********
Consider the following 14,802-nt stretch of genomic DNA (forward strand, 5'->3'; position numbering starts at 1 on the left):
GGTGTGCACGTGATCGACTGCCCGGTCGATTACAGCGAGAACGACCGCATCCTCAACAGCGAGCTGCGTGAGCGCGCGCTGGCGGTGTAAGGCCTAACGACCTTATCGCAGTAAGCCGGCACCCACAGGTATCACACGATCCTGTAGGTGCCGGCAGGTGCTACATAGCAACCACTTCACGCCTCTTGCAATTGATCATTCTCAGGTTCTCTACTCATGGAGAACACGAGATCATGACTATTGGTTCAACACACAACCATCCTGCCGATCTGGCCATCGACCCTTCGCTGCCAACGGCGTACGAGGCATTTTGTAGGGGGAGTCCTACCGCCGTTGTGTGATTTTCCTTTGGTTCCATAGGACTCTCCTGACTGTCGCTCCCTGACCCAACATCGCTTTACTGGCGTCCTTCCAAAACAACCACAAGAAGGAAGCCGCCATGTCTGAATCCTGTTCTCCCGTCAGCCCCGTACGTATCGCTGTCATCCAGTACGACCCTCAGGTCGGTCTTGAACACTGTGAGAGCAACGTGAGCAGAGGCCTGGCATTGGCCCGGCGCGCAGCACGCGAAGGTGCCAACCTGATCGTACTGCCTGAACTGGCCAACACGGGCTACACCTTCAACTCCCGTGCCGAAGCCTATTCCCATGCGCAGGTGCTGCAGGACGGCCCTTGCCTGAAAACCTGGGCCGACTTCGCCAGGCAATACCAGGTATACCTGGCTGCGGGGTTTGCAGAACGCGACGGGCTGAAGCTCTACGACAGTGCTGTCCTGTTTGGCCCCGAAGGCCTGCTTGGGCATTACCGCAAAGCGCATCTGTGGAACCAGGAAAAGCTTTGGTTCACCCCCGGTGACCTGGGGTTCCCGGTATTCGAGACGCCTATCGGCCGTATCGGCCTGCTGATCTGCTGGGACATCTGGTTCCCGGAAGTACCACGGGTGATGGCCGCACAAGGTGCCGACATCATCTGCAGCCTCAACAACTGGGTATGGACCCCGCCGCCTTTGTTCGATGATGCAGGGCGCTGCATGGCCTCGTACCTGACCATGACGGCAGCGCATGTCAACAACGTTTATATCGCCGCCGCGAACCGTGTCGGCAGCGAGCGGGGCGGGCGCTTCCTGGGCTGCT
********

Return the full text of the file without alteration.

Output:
Consider the following 14,802-nt stretch of genomic DNA (forward strand, 5'->3'; position numbering starts at 1 on the left):
GGTGTGCACGTGATCGACTGCCCGGTCGATTACAGCGAGAACGACCGCATCCTCAACAGCGAGCTGCGTGAGCGCGCGCTGGCGGTGTAAGGCCTAACGACCTTATCGCAGTAAGCCGGCACCCACAGGTATCACACGATCCTGTAGGTGCCGGCAGGTGCTACATAGCAACCACTTCACGCCTCTTGCAATTGATCATTCTCAGGTTCTCTACTCATGGAGAACACGAGATCATGACTATTGGTTCAACACACAACCATCCTGCCGATCTGGCCATCGACCCTTCGCTGCCAACGGCGTACGAGGCATTTTGTAGGGGGAGTCCTACCGCCGTTGTGTGATTTTCCTTTGGTTCCATAGGACTCTCCTGACTGTCGCTCCCTGACCCAACATCGCTTTACTGGCGTCCTTCCAAAACAACCACAAGAAGGAAGCCGCCATGTCTGAATCCTGTTCTCCCGTCAGCCCCGTACGTATCGCTGTCATCCAGTACGACCCTCAGGTCGGTCTTGAACACTGTGAGAGCAACGTGAGCAGAGGCCTGGCATTGGCCCGGCGCGCAGCACGCGAAGGTGCCAACCTGATCGTACTGCCTGAACTGGCCAACACGGGCTACACCTTCAACTCCCGTGCCGAAGCCTATTCCCATGCGCAGGTGCTGCAGGACGGCCCTTGCCTGAAAACCTGGGCCGACTTCGCCAGGCAATACCAGGTATACCTGGCTGCGGGGTTTGCAGAACGCGACGGGCTGAAGCTCTACGACAGTGCTGTCCTGTTTGGCCCCGAAGGCCTGCTTGGGCATTACCGCAAAGCGCATCTGTGGAACCAGGAAAAGCTTTGGTTCACCCCCGGTGACCTGGGGTTCCCGGTATTCGAGACGCCTATCGGCCGTATCGGCCTGCTGATCTGCTGGGACATCTGGTTCCCGGAAGTACCACGGGTGATGGCCGCACAAGGTGCCGACATCATCTGCAGCCTCAACAACTGGGTATGGACCCCGCCGCCTTTGTTCGATGATGCAGGGCGCTGCATGGCCTCGTACCTGACCATGACGGCAGCGCATGTCAACAACGTTTATATCGCCGCCGCGAACCGTGTCGGCAGCGAGCGGGGCGGGCGCTTCCTGGGCTGCT